They all have names on them, which give us tantalising clues about their past, but pose lots of new questions!
Do you have any of the answers?
Loving cup, 1802
A loving cup decorated with floral patterns, woodworking tools and inscribed ‘John & Ann Smith
This cup may have been made to celebrate their marriage. Can you guess what kind of job John Smith might have had? What sort of things could have been pictured to represent Ann? Would Ann have had any sort of trade, or worked in service before marriage?
Decorated with floral patterns and inscribed ‘Joseph & Elizabeth Robinson Wakefield 1845’.
We think this pot may have been made as a writing set. What do you think it was made for?
Cup and saucer, 1862
Decorated with a posy design and inscribed ‘Charlotte Harrap Born Jan 14th 1862’. Records show that a Charlotte Harrap was baptised on the 27th January 1862 and her parents were William (a farmer labourer) and Harriet Harrap who lived on Westgate Common.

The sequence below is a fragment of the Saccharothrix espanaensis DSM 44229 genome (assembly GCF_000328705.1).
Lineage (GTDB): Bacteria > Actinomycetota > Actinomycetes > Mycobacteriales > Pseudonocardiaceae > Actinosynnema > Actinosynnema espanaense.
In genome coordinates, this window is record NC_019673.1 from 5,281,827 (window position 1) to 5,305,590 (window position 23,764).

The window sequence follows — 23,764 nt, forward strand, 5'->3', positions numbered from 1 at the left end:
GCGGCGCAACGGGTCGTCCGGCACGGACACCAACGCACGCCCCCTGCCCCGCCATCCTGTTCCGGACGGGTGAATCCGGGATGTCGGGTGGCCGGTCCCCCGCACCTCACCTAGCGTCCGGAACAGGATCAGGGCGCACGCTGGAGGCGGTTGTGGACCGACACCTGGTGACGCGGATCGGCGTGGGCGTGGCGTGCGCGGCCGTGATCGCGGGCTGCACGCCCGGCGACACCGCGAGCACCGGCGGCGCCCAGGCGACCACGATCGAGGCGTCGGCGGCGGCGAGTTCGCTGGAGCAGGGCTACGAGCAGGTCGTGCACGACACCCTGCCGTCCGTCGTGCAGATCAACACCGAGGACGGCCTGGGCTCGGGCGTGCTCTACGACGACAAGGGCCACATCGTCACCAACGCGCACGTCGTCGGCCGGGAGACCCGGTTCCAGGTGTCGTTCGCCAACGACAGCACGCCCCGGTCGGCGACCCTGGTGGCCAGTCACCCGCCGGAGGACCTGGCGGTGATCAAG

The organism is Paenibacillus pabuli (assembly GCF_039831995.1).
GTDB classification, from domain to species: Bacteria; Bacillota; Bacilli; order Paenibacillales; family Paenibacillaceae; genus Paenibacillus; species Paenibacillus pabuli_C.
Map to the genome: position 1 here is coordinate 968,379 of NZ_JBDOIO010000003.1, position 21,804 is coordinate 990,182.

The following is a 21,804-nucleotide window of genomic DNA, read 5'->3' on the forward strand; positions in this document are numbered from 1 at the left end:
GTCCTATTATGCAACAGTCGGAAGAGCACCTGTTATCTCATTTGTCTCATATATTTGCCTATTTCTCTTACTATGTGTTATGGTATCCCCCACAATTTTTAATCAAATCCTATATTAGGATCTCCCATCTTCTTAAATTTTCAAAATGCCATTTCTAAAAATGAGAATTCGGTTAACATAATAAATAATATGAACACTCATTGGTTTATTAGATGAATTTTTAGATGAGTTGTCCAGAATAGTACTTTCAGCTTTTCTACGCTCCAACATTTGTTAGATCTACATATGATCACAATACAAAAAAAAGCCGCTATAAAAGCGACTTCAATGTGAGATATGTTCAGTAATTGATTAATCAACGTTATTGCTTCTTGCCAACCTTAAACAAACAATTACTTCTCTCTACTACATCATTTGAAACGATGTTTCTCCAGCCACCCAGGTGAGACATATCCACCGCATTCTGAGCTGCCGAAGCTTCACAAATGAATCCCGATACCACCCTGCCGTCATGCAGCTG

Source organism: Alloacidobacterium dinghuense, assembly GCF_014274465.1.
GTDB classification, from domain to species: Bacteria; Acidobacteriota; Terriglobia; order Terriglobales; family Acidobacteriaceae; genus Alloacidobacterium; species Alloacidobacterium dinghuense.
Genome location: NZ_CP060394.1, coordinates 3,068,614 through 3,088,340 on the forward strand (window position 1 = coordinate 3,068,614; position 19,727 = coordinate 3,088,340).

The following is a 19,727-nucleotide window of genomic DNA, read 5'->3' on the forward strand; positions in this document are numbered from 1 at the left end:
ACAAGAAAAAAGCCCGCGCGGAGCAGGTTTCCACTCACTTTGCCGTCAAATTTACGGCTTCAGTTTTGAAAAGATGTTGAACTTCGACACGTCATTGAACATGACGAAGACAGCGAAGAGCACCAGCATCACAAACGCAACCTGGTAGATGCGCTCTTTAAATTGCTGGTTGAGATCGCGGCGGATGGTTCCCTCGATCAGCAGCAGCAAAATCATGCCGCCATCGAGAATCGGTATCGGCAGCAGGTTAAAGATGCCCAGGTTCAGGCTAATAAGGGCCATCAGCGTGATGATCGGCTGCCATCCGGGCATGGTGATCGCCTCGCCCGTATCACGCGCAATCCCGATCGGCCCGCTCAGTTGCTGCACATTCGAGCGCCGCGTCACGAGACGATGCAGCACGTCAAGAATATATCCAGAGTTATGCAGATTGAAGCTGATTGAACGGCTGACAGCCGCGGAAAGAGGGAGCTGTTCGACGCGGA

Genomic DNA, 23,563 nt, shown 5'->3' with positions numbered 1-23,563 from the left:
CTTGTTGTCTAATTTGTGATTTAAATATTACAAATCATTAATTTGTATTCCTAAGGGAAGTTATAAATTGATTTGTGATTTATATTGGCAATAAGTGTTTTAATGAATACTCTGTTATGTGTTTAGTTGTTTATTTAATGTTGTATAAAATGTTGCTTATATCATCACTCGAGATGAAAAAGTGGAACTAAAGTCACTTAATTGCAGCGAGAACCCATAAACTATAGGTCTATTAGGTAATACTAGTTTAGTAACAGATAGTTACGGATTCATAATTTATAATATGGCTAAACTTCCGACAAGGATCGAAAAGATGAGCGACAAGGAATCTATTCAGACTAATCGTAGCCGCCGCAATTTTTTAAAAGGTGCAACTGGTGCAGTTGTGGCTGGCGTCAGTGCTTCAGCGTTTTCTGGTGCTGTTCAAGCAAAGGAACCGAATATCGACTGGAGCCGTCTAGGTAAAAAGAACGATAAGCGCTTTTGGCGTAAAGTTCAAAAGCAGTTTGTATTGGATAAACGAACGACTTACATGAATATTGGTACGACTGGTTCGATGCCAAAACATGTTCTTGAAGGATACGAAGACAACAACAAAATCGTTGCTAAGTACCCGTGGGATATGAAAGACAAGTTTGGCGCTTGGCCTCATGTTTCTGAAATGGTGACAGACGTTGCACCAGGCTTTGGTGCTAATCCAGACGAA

What happened to Charlotte? Was this cup ever used, or just kept as an ornament?
Jug, around 1790
This jug was made in Ferrybridge by Ralph Wedgewood. It is decorated with the crest of the Friendly Society of Cordwainers of England and inscribed ‘John Taylor’. A cordwainer makes shoes and this society was an early type of trade union. Records reveal that a cordwainer from Silkstone called John Taylor took on an apprentice in 1808.
Is this his jug?
Loving cup, 1794
Decorated with garlands and inscribed ‘Thos. Rishworth 1794’. Thomas Rishworth was a local banker and served as Chief Constable of Wakefield in 1805. This cup may have been made to celebrate the birth of the first of his eleven children in 1794 or at the start of his banking career when he was made first clerk of the Wakefield bank Ingram, Kennet and Ingram.
Which do you think more likely?
This is just a selection of the named objects we have on display in Drury Lane Library. We are using them to inspire creative writing, as they are great starting points for people's stories.
We would love to hear you thoughts!